Managing Pain Without Opioids

Arlene Mavko

White Pharmaceutical Pills Spilling From Prescription Bottle Over American Flag
White Pharmaceutical Pills Spilling From Prescription Bottle Over American Flag

Historically, the opioid epidemic in the U.S. began in the 1990s with a dramatic increase in prescribing opioids for chronic pain, and it continued to surge with the production of synthetic opioids. National awareness of the rising dependence on opioids and startling mortality rates associated with opioid use have led to a number of measures taken to reduce access to prescription opiates.

Despite some improvement in the number of prescription opiates, opioids are still at the top of the list of the most commonly prescribed class of drugs, and the opioid crisis rages on. Preliminary statistics for 2017, issued by the Centers for Disease Control and Prevention, report that there were more than 72,000 opioid-related deaths in the U.S.1 This was an increase from 2016 when approximately 64,000 opioid-related deaths were reported. In October 2017, opioid addiction was declared a public health emergency in the U.S.

The use, and misuse, of opioids is directly related to another epidemic in our country—chronic pain—which affects an estimated 50 million American adults. Nearly 40% of these individuals have what is called high-impact chronic pain, defined as pain that interferes with their daily activities or work. The opioid epidemic is costly, with an estimated at $560 billion spent annually for medical expenses, lost productivity, and disability programs.2

There are battles on many fronts to win the war against opioid misuse, with ongoing expert discussions and debates about pain and the use of opioids to treat pain. Topics at the American Pain Society 2017 Annual Scientific Meeting included:

  • Requiring all physicians to have a basic understanding of pain management
  • Requiring physicians and patients to receive education on the risks and benefits of opioid use
  • Developing strategies to deal with brain adaptations to opioid use, e.g., tolerance, dependency, withdrawal
  • Meeting needs of patients who benefit from opioid use and do not abuse the drug

Perhaps the greatest challenge is for the medical community, researchers, and innovators to develop new options for chronic pain management. The answer may be some combination of feasible opioid-prescribing guidelines, non-opioid medications, and non-pharmaceutical technology to treat pain.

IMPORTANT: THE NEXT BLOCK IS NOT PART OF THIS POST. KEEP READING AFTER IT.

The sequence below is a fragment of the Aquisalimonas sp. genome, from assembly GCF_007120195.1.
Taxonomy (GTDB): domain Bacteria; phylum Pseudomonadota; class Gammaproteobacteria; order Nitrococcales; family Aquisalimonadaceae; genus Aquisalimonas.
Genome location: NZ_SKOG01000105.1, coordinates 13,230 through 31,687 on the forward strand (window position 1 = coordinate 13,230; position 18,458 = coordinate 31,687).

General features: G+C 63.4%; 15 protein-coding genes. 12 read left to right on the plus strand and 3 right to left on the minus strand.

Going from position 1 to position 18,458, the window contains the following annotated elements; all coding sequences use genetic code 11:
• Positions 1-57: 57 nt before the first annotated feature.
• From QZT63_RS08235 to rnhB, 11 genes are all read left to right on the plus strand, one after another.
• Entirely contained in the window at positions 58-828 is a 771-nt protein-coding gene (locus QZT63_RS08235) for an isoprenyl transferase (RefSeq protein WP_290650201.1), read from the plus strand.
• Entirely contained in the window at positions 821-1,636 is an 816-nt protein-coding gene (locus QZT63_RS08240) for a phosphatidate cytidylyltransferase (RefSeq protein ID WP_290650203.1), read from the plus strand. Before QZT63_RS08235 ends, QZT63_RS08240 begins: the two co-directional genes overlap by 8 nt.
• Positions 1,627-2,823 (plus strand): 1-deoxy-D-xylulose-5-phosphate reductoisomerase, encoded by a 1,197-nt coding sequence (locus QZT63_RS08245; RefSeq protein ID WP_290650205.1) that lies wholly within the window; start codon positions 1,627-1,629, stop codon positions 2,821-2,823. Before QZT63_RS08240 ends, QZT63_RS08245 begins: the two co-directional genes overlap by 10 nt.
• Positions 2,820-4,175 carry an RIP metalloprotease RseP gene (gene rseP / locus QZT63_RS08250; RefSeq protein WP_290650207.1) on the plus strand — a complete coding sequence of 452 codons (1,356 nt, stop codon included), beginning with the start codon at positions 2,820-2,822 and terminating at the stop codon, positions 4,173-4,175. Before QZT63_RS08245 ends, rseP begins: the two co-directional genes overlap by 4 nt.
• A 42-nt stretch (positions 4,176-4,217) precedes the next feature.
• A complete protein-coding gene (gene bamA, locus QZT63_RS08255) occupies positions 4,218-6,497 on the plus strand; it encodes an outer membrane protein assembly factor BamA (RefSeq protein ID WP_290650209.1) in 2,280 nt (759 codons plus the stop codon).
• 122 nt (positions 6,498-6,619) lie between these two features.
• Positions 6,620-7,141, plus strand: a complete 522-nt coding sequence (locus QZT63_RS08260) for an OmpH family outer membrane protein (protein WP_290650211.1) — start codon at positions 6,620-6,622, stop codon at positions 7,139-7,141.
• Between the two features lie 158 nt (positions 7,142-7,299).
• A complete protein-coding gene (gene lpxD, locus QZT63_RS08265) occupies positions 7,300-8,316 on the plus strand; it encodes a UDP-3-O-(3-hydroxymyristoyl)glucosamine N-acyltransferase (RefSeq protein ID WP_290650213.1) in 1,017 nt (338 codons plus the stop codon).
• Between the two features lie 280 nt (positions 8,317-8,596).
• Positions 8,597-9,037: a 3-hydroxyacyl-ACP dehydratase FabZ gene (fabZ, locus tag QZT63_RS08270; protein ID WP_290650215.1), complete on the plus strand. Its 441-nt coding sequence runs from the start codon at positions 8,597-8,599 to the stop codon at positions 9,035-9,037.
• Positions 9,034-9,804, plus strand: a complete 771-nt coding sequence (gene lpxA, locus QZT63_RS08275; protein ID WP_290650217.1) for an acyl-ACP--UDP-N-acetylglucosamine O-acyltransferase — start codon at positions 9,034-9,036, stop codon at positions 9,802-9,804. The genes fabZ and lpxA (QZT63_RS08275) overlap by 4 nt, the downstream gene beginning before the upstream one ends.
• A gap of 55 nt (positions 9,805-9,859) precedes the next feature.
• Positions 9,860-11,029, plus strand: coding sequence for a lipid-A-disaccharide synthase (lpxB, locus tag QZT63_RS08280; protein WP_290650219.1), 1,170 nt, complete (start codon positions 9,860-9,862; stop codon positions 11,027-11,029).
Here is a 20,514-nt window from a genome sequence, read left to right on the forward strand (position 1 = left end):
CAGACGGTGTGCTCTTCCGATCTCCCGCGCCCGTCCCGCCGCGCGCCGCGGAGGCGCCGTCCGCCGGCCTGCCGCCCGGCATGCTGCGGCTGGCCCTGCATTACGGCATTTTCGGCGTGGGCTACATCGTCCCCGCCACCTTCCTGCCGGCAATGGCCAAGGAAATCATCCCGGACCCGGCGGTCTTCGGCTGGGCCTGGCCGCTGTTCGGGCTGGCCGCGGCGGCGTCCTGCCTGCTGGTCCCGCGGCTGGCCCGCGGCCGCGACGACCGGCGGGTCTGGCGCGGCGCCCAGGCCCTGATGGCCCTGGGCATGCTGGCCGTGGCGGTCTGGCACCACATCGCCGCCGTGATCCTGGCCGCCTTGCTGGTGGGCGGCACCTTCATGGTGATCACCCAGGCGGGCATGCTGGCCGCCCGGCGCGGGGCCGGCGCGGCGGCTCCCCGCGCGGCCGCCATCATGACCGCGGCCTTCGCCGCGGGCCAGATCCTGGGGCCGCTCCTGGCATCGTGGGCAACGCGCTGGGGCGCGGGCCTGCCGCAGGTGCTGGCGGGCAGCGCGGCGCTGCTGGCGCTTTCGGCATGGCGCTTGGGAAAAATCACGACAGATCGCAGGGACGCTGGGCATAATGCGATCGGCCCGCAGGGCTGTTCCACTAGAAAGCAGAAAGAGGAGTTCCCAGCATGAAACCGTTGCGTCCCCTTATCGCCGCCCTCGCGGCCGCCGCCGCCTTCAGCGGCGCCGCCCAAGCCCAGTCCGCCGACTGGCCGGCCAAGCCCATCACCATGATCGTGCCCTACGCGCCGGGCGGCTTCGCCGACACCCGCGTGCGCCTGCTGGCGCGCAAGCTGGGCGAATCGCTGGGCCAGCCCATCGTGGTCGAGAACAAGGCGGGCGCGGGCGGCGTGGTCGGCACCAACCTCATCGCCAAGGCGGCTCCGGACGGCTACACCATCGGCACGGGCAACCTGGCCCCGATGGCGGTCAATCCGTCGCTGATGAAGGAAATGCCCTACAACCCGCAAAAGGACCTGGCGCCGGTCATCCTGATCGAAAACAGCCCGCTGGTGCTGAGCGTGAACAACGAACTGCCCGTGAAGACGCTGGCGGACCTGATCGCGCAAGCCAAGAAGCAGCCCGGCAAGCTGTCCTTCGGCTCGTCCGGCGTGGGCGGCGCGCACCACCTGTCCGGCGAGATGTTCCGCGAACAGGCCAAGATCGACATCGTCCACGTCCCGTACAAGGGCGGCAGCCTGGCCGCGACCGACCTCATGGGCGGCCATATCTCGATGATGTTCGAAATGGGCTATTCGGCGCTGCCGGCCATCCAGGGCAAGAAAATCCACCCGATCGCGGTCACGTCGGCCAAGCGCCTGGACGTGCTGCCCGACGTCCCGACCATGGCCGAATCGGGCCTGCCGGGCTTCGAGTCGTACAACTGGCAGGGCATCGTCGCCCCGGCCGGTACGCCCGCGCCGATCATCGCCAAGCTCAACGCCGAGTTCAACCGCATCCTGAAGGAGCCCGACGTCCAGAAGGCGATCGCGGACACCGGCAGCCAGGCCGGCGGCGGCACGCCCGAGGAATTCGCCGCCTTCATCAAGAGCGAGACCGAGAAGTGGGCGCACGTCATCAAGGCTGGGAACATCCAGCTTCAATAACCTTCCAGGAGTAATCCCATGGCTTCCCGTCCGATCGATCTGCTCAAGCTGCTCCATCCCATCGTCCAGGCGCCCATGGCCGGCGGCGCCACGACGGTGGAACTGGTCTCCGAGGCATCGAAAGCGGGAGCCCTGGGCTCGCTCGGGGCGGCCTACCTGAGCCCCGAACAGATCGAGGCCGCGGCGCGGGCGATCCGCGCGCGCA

At Sarasota Interventional Radiology, we offer non-opioid methods to treat several types of pain. Our pain management procedures and treatments are noninvasive or minimally invasive, and some are performed with conscious sedation administered by our onsite board-certified anesthesiologists to help our patients relax and to minimize pain and discomfort during the procedure. They include:

  • Celiac Ganglion Block for cancer pain
  • Cooled RF Energy for chronic pain stemming from nerve tissue
  • Epidural Steroid Injection for neck pain, back pain, or sciatica
  • Facet Block for neck and back pain
  • IPL Laser Therapy for pain from inflammation and damaged tissue
  • Ketamine (low-dose) for neuropathic and chronic pain, also for pain from trauma or injury
  • Kyphoplasty for pain from collapsed vertebrae
  • Occipital Nerve Block for headaches
  • Plasma Disc Decompression for pain from herniated or slipped discs
  • Sacroiliac (SI) Joint Injection for pain from SI joint inflammation or dysfunction
  • Sacroplasty for pain from sacral fractures
  • Sphenopalatine Ganglion (SPG) Block for headaches
  • Stellate Ganglion Block for facial and upper body pain
  • Thermal Ablation (radiofrequency ablation, microwave ablation, and cryoablation) for cancer pain
  • Trigger Point injection from muscle spasm and inflammation
  • Uterine Fibroid Embolization for pain from noncancerous fibroid tumors
  • Vertebroplasty for pain from spinal fractures

For more information on these pain-relieving methods, go directly to SIR’s website at For a consultation, please call us at 941-378-3231.

Medical marijuana is now available to Floridians who have a qualifying medical condition, including chronic pain, back pain, migraines, and chronic IBS-related abdominal pain. Interested persons must first apply and be approved for a Medical Marijuana Use Registry Identification Card from the Florida Department of Health. SIR’s sister facility, RevitaLife Vitality Center of Sarasota, can assist them through the process to receive a medical marijuana recommendation. More information is available on RevitaLife’s website at, or call 941-377-4555.




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